Updated: Feb 2, 2020
In 2019, I was invited to teach in Foshan, China, at the Reggio Emilia International Education Center, where I had the fortune to work with amazing teachers. I had so much fun!
Today, I want to share with you some of the learning and teaching experiences I had, working with young children, between two and five years old.
We were learning about parts of the body, so, what better way to make sure that the kids were able to recognize the vocabulary, than a hands-on activity, and of course, one where we could use recycled materials and have lots of fun?
Markers or washable paint
Give two or three newspaper pages to each student.
Have them rolling the paper until they make a long stick.
Now, tell them to use their imagination and build a robot. Explain how to use the tape, but DO NOT do it for them. If cutting the tape with their fingers it's too much, they can use scissors, but encourage them to use their fingers as much as they can to build their robots.
When they finish, they can decorate their creations.
Students will put into practice action verbs: fold, cut, color, play, build, make, etc.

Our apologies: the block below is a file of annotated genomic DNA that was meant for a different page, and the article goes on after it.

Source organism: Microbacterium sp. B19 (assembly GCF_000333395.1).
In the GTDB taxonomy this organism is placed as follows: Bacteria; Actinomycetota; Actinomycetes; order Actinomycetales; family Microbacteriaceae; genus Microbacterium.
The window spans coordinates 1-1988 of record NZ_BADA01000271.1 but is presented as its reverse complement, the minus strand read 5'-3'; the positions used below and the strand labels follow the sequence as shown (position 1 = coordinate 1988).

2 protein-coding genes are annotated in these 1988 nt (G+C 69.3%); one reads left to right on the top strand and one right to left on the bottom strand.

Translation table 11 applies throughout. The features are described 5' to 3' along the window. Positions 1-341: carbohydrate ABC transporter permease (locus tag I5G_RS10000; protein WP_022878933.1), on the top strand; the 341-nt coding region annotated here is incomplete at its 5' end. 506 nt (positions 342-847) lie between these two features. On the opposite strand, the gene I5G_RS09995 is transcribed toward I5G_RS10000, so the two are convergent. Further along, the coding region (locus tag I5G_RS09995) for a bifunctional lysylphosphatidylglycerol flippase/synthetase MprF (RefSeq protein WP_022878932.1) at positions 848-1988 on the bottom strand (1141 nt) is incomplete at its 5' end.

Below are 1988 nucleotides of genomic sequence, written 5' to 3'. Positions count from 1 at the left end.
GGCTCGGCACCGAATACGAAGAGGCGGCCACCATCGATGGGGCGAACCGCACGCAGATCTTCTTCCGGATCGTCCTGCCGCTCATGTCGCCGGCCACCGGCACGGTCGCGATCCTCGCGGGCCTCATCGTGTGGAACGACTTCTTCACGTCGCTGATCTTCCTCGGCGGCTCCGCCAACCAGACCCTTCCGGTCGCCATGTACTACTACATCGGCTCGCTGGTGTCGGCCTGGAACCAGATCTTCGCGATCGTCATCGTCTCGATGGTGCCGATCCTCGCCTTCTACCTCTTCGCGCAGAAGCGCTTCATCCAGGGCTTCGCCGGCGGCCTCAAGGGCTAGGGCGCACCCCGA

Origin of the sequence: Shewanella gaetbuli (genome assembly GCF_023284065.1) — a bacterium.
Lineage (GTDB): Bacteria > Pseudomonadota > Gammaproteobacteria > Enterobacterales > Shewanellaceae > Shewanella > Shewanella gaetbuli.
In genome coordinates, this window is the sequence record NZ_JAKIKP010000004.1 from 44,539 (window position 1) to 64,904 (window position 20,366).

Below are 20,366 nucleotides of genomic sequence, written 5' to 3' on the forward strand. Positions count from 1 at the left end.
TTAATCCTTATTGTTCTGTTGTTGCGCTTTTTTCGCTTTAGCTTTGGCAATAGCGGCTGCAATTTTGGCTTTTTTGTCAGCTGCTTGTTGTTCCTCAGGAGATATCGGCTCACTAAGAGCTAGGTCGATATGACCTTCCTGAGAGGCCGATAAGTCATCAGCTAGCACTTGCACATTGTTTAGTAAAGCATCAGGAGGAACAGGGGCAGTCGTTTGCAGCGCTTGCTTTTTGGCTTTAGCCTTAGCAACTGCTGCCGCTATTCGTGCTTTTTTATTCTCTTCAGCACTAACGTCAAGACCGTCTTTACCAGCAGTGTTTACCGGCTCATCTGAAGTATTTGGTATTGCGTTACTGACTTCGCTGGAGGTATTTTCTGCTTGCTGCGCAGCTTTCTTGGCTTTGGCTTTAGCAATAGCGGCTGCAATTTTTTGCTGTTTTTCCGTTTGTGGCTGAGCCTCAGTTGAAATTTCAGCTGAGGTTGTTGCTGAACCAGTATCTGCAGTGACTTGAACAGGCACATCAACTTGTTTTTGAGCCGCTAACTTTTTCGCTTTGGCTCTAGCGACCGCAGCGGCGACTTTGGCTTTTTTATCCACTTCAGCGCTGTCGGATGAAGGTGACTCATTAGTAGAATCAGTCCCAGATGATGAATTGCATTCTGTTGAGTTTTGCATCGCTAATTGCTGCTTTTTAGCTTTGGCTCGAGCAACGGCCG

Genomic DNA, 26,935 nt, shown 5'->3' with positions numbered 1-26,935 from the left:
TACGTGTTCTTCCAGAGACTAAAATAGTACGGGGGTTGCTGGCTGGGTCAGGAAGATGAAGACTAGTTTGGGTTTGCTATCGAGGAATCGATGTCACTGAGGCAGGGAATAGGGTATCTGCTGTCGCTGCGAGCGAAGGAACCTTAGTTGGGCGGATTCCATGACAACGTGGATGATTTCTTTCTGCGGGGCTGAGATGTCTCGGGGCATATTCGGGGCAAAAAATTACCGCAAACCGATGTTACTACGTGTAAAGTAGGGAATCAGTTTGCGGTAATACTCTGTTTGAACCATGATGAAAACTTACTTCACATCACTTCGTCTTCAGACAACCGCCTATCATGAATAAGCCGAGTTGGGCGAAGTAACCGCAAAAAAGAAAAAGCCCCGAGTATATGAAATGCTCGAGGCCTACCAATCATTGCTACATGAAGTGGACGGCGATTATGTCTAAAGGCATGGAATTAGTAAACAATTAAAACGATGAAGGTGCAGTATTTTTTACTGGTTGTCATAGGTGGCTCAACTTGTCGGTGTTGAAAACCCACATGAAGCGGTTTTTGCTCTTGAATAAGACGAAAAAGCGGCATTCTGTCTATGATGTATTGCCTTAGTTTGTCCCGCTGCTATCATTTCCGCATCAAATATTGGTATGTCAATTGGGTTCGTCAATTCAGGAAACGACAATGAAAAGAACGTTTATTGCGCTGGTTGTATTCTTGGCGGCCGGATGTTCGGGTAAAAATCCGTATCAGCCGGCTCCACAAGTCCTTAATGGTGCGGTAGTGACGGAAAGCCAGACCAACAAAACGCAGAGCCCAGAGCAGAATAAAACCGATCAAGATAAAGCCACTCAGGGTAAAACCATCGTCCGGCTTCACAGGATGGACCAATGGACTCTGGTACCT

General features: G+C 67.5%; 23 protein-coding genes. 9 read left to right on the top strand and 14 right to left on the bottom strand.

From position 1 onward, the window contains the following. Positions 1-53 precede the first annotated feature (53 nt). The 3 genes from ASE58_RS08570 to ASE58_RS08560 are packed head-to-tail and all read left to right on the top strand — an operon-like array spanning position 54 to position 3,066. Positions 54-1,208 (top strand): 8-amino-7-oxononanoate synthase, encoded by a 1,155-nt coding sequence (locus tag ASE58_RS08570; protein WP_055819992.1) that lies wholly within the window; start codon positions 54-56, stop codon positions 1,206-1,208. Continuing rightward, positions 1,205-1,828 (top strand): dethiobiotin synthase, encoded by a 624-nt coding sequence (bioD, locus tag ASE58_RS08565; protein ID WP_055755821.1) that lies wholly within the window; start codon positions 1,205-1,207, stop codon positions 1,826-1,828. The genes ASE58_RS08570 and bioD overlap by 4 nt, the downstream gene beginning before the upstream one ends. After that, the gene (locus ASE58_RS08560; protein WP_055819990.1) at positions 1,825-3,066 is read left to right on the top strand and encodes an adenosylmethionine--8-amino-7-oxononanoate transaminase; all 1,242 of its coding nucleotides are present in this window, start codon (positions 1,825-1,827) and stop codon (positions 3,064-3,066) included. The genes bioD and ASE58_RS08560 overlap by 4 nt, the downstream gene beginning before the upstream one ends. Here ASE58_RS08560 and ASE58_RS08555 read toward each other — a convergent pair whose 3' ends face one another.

They will learn the parts of the body by doing, not just repeating meaningless words.
Students will get familiar with the structure "My robot has + number + part of the body".
You can introduce or practice the form "It can + action".
Your students will also learn new words such as "robot", "newspaper", "tape", etc.
STEAM behind this activity:
Science. Students will learn by a hands-on activity about the malleability of materials. It is also a great opportunity to teach them about recycling materials.
Technology: They will learn about robots.
Engineering. Children will design their robots.
Art. Students will make their designs unique by adding their personal touch.
Math. They need to count the parts of the body of their robots and make comparisons.
Once that they finish building their robots, if you still have time, give them some extra paper and let them build more things. They can play and get super creative. Let them be!
Take a look at what my students did after!